A Little About the pH Scale, for Cleaners Who Didn't Take Chemistry

Every cleaning chemical you use, in fact have ever used, has a number that places it on a scale somewhere between extremely acid and extremely base (or basic). That measurement is known as the pH scale, first used in 1909.

Both ends of the scale, which runs from 0 to 14, are extremely corrosive to human, plant and animal tissue, and also to metals. On the high, or base end (8-14) of the scale, this tendency to eat into tissue and metals is known as being caustic.


 

A BRIEF DEFINITION

The pH level of a chemical is a measure of how easily the chemical accepts or donates a proton.

Measurement of pH regards liquids, or "aqueous solutions." References are also common to the pH of non-liquids like soil. To test soil pH, a common method is to add water and test with a pH meter. So, essentially, the soil becomes a liquid (muddy water) in order to be tested.

You may also be familiar with pH test strips which after contacting a liquid turn colors that indicate pH level. People who maintain a home pool frequently test pH, because it both affects the comfort of pool users and how other chemicals being applied are able to adjust water conditions. In other words, if the pH is outside a certain range, then other chemical adjustments don't work quite as anticipated.

"If you want a working knowledge of chemistry, don't go to school. Put in a swimming pool."

- unknown

In the middle of the pH scale is the number 7, which is the pH of water. Water is "neutral" on the scale, not acidic, nor base. Numbers lower than 7 are more base than water. Those higher than 7 are more acid.

The term base is sometimes replaced with alkaline. Alkaline, however, refers to a solution, which is always a base in pH measurement. But not all bases are alkaline, because not all bases are solutions. Soil (which is not a liquid) with a pH of 8.2, for example, is not properly referred to as being alkaline, but rather as base.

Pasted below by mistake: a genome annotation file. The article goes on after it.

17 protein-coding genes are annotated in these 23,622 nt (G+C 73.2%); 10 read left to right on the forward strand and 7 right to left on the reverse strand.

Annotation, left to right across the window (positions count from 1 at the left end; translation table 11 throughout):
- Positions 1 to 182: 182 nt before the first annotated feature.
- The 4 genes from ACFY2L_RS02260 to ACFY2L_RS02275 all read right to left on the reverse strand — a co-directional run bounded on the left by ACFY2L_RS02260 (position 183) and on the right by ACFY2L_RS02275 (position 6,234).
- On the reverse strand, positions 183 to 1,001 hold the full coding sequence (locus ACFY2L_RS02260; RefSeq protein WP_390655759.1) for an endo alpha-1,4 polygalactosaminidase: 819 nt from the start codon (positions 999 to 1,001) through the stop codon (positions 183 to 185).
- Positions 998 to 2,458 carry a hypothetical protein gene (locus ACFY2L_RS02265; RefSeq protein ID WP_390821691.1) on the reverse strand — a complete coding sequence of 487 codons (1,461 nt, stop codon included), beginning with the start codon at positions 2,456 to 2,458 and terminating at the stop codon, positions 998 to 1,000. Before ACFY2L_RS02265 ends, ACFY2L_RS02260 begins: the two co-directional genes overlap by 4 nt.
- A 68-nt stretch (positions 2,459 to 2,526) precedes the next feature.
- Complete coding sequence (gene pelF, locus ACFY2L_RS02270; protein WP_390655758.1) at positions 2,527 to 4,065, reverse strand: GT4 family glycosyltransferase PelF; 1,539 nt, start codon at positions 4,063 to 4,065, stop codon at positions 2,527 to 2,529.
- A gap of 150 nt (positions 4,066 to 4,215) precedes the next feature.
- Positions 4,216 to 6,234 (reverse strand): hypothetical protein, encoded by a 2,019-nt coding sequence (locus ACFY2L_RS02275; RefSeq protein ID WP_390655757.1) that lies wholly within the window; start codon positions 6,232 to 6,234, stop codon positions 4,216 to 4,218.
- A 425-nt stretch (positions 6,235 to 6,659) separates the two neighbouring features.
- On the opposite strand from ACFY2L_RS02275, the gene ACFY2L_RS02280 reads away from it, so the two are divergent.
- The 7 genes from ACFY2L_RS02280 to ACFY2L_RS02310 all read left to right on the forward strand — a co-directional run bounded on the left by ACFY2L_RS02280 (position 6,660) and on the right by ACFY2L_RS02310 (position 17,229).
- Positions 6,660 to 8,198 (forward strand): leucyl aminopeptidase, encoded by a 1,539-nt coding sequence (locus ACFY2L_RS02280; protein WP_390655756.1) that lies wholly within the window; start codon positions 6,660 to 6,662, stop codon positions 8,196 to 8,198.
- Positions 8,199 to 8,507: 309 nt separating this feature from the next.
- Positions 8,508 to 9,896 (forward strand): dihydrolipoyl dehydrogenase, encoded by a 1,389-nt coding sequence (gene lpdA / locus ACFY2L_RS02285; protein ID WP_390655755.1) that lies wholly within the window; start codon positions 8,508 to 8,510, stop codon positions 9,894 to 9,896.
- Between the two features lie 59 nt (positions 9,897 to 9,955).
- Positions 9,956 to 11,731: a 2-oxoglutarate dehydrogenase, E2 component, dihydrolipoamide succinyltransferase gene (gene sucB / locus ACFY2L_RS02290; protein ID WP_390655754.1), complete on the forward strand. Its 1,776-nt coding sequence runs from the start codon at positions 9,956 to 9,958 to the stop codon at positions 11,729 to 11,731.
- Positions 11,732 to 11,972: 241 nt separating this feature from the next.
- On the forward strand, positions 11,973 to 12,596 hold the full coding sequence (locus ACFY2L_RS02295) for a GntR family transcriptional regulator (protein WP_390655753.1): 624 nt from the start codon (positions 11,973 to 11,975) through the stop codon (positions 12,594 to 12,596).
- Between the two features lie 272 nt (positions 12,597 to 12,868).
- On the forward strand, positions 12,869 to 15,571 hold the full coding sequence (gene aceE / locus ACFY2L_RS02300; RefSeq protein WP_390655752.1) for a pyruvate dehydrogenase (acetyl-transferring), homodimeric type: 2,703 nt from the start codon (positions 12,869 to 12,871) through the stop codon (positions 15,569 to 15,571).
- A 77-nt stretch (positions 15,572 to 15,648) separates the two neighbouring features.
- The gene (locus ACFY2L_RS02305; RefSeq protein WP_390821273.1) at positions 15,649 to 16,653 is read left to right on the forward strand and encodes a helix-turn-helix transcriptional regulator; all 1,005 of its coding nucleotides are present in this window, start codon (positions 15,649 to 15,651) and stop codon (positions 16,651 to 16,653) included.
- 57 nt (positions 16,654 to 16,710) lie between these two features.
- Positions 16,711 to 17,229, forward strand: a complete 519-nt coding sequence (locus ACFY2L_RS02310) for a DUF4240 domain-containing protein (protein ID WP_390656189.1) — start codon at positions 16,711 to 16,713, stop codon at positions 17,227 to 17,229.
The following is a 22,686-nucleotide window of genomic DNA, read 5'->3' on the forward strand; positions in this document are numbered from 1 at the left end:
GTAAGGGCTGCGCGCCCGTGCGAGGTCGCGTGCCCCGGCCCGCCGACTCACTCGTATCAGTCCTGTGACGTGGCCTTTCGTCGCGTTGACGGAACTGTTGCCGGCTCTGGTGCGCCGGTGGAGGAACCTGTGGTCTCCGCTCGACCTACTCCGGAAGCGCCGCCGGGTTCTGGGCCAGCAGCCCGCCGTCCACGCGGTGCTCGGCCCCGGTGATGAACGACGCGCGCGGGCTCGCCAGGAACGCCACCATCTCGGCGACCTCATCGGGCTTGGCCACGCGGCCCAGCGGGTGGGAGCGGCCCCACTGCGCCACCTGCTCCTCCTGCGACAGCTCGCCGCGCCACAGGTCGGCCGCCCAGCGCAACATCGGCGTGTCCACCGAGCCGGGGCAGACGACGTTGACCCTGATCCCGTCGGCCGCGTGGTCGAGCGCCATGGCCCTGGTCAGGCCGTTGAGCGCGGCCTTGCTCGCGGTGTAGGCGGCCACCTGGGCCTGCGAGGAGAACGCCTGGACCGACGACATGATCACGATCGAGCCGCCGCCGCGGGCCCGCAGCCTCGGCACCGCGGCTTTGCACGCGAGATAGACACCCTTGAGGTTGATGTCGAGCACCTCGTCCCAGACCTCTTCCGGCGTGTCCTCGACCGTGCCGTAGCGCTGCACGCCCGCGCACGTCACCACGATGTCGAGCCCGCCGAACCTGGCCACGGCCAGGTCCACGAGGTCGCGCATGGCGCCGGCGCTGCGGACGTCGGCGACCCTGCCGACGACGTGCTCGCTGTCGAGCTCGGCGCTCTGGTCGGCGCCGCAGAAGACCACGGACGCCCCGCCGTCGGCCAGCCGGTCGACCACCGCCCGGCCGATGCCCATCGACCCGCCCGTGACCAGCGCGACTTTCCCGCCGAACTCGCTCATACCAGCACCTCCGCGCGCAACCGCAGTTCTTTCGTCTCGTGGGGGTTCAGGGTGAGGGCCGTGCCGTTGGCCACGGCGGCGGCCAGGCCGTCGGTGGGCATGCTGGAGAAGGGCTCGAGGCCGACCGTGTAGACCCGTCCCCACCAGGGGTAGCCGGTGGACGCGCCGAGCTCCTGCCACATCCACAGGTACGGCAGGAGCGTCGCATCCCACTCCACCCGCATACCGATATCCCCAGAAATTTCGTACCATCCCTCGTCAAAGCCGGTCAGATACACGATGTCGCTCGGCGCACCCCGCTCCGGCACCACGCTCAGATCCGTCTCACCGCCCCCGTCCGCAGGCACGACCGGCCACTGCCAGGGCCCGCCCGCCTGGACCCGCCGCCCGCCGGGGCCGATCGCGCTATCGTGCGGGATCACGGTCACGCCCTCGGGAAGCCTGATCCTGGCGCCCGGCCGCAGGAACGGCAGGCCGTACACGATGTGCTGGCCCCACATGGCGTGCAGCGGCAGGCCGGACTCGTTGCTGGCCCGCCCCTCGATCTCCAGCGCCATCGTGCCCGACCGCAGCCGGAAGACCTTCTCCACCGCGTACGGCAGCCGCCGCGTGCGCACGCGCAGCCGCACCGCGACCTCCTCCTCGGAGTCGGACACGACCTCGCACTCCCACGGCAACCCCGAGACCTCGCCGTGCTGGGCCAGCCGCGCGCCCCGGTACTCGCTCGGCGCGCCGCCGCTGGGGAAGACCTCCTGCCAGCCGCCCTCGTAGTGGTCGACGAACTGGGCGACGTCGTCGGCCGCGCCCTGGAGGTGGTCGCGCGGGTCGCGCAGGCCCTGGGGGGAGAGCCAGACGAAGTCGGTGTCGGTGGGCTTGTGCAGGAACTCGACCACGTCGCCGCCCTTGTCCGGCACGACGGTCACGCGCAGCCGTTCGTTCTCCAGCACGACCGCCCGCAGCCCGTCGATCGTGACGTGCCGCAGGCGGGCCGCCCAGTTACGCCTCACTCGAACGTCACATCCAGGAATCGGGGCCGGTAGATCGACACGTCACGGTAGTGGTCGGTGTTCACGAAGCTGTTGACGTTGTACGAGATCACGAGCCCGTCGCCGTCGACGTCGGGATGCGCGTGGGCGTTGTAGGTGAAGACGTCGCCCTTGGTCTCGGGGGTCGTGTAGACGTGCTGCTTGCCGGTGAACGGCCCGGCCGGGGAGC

Fun Fact: The optimal soil pH for most plants runs between 5.5 (acid) and 7.0 (neutral). Plants like it on the acidic side of things - cropnutrition.com

The terms salty and alkaline are sometimes used for one another. All salts are alkaline (base), however, not all alkalines are salts. In other words, they are not the same thing, and the terms are not interchangeable on the pH scale.

So, to keep life simple, stick with acid for numbers lower than seven and base for numbers higher than seven on the scale, and you should be in good shape if your high school chemistry professor stops by for a beer.

The pH of a New Belgium Twisted Spoke
is 3.14.

- embracethefunk.com, a beer aficionado site

Why is water smack dab in the middle of the
pH chart?

Note that we are talking about "pure" water being in the center. Pure water is something most of us seldom, or never, come in contact with. Tap and even bottled water often have additional elements (impurities, chlorine, minerals, etc.) that affect the water's actual pH.

Here's what your chemistry teacher might have said: 

A water molecule consists of a hydrogen ion bonded to a hydroxide ion. The hydrogen ion is positively charged, while the hydroxide has a negative charge. This gives water an overall electric charge of zero. - reference.com

Basically, if ions and hydroxides are not in your daily lexicon, pure water has an essentially balanced amount of positive and negative charges, so it is "neutral." It has no charge and is neither acid nor base.

SO, What does "pH" STAND FOR, and where did it come from?

The term "pH" was first described by Danish biochemist Søren Peter Lauritz Sørensen in 1909. pH is an abbreviation for "power of hydrogen" where "p" is short for the German word for power, "potenz," and H is the element symbol for hydrogen. The H is capitalized because it is standard to capitalize element symbols. - about.chemistry.com

BOTTOM LINE, Why is pH important IN cleaning?

Acids clean faster than bases (alkalines).

Right off the bat, if you have a cleaner with a pH of 12 (base) and a cleaner with a pH of 2 (acid), the more acidic cleaner will do its job faster. Both cleaners would be five away from neutral (7) on the scale, but base/alkaline cleaners take more time to work.

Take special care with low and high pH products.